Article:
5. Pediatric Readiness Standards Should Be Tied to Hospital Payment Rates: CMS should tie both Medicare and Medicaid participation standards to require compliance with pediatric readiness standards, such as through a requirement for compliance to receive disproportionate share hospital (DSH) funding,[6] and value-based payments should be increased to hospitals that meet pediatric readiness standards.
  6. Integration with Pediatric Specialists: Emergency rooms should have ready access to pediatric specialists and include a pediatric emergency care coordinator.
  7. Levels of Pediatric Readiness Should Be Made Public: Parents and the public at large deserve to know which hospitals are child-friendly and best for the treatment and care of children.
  8. Lawmakers Should Increase Funding for EMS-C and Promote the National Pediatric Readiness Project: With additional funding and support, all states and hospitals should come into compliance with minimal pediatric readiness standards as soon as possible.

As a JAMA commentary notes, “Remarkably, an estimated 1,442 pediatric deaths could have been prevented if all lower readiness EDs had performed similarly to high readiness EDs” in the top quartile.[7]

We Must Make Cutting Infant and Child Mortality a Priority

The health and well-being of children should be a priority of any society. But we are failing our children and must address these fundamental issues with great urgency:

  • Child and Teen Mortality: Child and teen mortality increased by 20% between 2019 and 2021,[8] the largest increase in 50 years. These tragic figures come after a previous study found U.S. children had a 70% greater chance of dying in childhood than kids born in other wealthy countries.[9] We are failing our children.
  • Infant Mortality: The U.S. infant mortality rate, which was already much higher than in other wealthy nations, increased for the first time in two decades between 2021 and 2022.[10] We are failing our babies.

Lawmakers should adopt a children’s health agenda that includes ensuring all children have health coverage, improving maternal and child health, addressing the children’s mental health crisis, preventing gun violence, increasing immunization rates, and improving health system access and quality.

On this last point, investing in pediatric emergency care is both a moral obligation and economically prudent. By ensuring effective and immediate care, we can avoid the long-term costs associated with delayed or inadequate treatment. Moreover, it strengthens the overall health system, leading to a healthier, more productive future generation.

It is long past time for us to turn our attention, resources, and policies toward creating a health care environment where every child, regardless of their circumstance or zip code, has access to the best emergency care possible. Let us advocate for and establish minimum standards for pediatric care in emergency rooms — our children deserve nothing less.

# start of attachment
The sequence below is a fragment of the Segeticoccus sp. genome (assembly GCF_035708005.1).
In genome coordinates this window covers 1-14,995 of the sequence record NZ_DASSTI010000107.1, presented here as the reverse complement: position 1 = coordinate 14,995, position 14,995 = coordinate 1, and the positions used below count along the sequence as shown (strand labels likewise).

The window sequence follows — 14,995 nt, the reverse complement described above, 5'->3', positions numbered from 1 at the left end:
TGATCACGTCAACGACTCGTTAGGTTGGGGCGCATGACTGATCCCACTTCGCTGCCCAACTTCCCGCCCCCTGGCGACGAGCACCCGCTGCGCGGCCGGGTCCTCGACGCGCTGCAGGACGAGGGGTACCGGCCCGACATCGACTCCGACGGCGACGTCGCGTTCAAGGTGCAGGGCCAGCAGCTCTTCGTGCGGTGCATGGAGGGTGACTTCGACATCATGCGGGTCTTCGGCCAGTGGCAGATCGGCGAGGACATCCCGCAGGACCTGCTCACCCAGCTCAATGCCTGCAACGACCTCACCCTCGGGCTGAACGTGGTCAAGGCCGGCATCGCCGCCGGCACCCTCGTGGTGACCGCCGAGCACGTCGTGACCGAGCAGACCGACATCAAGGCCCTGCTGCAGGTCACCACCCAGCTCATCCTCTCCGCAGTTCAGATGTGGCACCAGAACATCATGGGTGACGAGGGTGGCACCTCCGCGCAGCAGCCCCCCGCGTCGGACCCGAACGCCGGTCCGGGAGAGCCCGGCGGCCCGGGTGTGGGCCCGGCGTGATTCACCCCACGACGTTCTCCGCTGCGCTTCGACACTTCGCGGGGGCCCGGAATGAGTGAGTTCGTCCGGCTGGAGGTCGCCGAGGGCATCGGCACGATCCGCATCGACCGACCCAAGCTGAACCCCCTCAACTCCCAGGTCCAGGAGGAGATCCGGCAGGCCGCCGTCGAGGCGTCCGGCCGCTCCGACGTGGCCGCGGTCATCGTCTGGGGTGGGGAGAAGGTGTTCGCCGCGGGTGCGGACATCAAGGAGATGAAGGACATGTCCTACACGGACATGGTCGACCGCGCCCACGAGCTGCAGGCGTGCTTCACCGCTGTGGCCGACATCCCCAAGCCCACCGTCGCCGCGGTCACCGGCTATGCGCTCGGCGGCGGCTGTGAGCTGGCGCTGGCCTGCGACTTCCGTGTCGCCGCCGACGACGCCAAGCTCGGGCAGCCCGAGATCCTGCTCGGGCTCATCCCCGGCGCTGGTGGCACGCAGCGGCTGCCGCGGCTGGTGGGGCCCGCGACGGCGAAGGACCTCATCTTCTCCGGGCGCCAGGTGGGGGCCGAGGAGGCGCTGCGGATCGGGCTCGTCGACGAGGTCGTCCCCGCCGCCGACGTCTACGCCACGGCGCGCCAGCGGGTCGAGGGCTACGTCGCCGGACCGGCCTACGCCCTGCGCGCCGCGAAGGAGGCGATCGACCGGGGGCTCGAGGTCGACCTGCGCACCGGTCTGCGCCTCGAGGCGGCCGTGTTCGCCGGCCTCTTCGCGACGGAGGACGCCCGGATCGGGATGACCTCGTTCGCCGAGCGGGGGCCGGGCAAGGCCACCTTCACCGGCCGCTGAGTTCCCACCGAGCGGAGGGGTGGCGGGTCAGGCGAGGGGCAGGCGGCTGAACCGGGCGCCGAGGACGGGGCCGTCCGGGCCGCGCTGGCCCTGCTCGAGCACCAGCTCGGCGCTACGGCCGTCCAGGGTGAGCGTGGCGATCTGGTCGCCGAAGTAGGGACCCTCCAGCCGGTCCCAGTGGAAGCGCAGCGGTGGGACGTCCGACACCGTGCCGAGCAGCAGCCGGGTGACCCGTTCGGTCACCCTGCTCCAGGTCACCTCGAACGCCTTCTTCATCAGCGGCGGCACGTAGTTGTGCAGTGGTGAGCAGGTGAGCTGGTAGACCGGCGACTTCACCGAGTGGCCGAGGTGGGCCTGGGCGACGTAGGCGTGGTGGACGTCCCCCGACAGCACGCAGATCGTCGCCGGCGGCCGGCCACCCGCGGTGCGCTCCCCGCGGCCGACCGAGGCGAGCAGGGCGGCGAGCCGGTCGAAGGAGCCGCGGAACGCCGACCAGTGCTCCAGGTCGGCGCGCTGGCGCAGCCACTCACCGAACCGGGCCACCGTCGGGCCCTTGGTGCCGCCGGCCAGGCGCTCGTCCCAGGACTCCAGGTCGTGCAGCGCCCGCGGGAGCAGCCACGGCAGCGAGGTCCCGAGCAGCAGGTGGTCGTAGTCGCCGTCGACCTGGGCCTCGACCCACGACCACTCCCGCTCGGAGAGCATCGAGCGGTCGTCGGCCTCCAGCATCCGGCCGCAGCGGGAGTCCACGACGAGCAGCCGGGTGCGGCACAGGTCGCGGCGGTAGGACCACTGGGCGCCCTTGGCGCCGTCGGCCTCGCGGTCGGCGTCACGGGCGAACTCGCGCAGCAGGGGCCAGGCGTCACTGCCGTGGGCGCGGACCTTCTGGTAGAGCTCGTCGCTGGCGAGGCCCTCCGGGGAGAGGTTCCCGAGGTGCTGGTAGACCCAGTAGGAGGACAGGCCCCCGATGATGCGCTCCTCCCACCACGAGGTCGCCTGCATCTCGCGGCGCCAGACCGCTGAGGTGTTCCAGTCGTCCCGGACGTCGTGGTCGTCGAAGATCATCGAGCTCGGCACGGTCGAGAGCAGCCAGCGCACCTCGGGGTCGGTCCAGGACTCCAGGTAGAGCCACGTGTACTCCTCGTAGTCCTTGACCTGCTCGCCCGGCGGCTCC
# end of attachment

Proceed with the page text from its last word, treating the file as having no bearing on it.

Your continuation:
Thanks to Elaine Dalpiaz and Megan Condon for their contributions to this blog.

And for more information on this issue, check out The Journal’s podcast entitled “Why So Many Emergency Rooms Are Failing Kids in America.”


[1] Institute of Medicine. (2007). Emergency Care for Children: Growing Pains. Washington, D.C.: National Academies Press.

[2] Newgard, C. D., Lin, A., Malveau, S., Cook, J. N., et al. (2023). Emergency Department Pediatric Readiness and Short-term and Long-term Mortality Among Children Receiving Emergency Care. JAMA Network, 6(1), 1–14.

[3] Ibid.

[4] Whyte, L. E., & Evans, M. (2023, Oct. 1). Children Are Dying in Ill-Prepared Emergency Rooms Across America. Retrieved from Wall Street Journal:

[5] Ibid.

[6] DSH funding is designed to support hospitals that serve a significantly disproportionate number of low-income patients. It’s logical and morally imperative that part of this responsibility includes providing adequate pediatric emergency care. By mandating that hospitals receiving Medicare or Medicaid DSH funding meet minimum standards for pediatric care, we can ensure that a baseline level of care is available for all children going to hospital emergency departments.

[7] Foster, A. A., & Hoffmann, J. A. (2023). Saving Children’s Lives by Improving Pediatric Readiness for Emergency Care. JAMA Network, 5(1), 1–2.

[8] Woolf, S.H., Wolf, E.R., Rivara, F.P. (2023, Mar. 13). The New Crisis of Increasing All-Cause Mortality in US Children and Adolescents. JAMA. 329(12): 975–976. doi:10.1001/jama.2023.3517.

[9] Thakrar, A.P., Forrest, A.D., Maltenfort, M.G., & Forrest, C.B. (2018, Jan.). Child Mortality in the U.S. and 19 OECD Comparator Nations: A 50-Year Time-Trend Analysis. Health Affairs:

[10] Ely D.M. & Driscoll A.K. (2023, Nov.). Infant mortality in the United States: Provisional data from the 2022 period linked birth/infant death file. Centers for Disease Control and Prevention, National Center for Health Statistics. Vital Statistics Rapid Release; no 33.



Bruce Lesley

@BruceLesley — President of @First_Focus & @Campaign4Kids. Child advocate, husband & father of 4. Basketball fanatic. Follow on Twitter: @BruceLesley.